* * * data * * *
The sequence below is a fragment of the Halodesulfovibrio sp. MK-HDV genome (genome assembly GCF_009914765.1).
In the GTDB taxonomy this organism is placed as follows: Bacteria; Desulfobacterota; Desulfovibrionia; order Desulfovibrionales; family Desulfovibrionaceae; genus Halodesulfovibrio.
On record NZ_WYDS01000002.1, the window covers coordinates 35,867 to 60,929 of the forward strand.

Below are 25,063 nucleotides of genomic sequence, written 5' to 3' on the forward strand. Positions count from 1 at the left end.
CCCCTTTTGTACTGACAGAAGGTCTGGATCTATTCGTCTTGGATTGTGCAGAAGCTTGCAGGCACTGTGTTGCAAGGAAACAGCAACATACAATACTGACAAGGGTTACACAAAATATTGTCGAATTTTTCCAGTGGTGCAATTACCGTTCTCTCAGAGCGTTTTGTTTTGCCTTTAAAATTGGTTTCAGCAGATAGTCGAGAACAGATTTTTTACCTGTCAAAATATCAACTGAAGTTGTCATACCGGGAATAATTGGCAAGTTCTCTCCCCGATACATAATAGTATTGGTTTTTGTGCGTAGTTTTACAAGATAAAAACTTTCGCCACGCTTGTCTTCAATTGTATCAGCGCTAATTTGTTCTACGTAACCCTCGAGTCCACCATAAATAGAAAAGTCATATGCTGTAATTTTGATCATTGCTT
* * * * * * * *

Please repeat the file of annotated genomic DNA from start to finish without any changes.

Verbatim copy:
The sequence below is a fragment of the Halodesulfovibrio sp. MK-HDV genome (genome assembly GCF_009914765.1).
In the GTDB taxonomy this organism is placed as follows: Bacteria; Desulfobacterota; Desulfovibrionia; order Desulfovibrionales; family Desulfovibrionaceae; genus Halodesulfovibrio.
On record NZ_WYDS01000002.1, the window covers coordinates 35,867 to 60,929 of the forward strand.

Below are 25,063 nucleotides of genomic sequence, written 5' to 3' on the forward strand. Positions count from 1 at the left end.
CCCCTTTTGTACTGACAGAAGGTCTGGATCTATTCGTCTTGGATTGTGCAGAAGCTTGCAGGCACTGTGTTGCAAGGAAACAGCAACATACAATACTGACAAGGGTTACACAAAATATTGTCGAATTTTTCCAGTGGTGCAATTACCGTTCTCTCAGAGCGTTTTGTTTTGCCTTTAAAATTGGTTTCAGCAGATAGTCGAGAACAGATTTTTTACCTGTCAAAATATCAACTGAAGTTGTCATACCGGGAATAATTGGCAAGTTCTCTCCCCGATACATAATAGTATTGGTTTTTGTGCGTAGTTTTACAAGATAAAAACTTTCGCCACGCTTGTCTTCAATTGTATCAGCGCTAATTTGTTCTACGTAACCCTCGAGTCCACCATAAATAGAAAAGTCATATGCTGTAATTTTGATCATTGCTT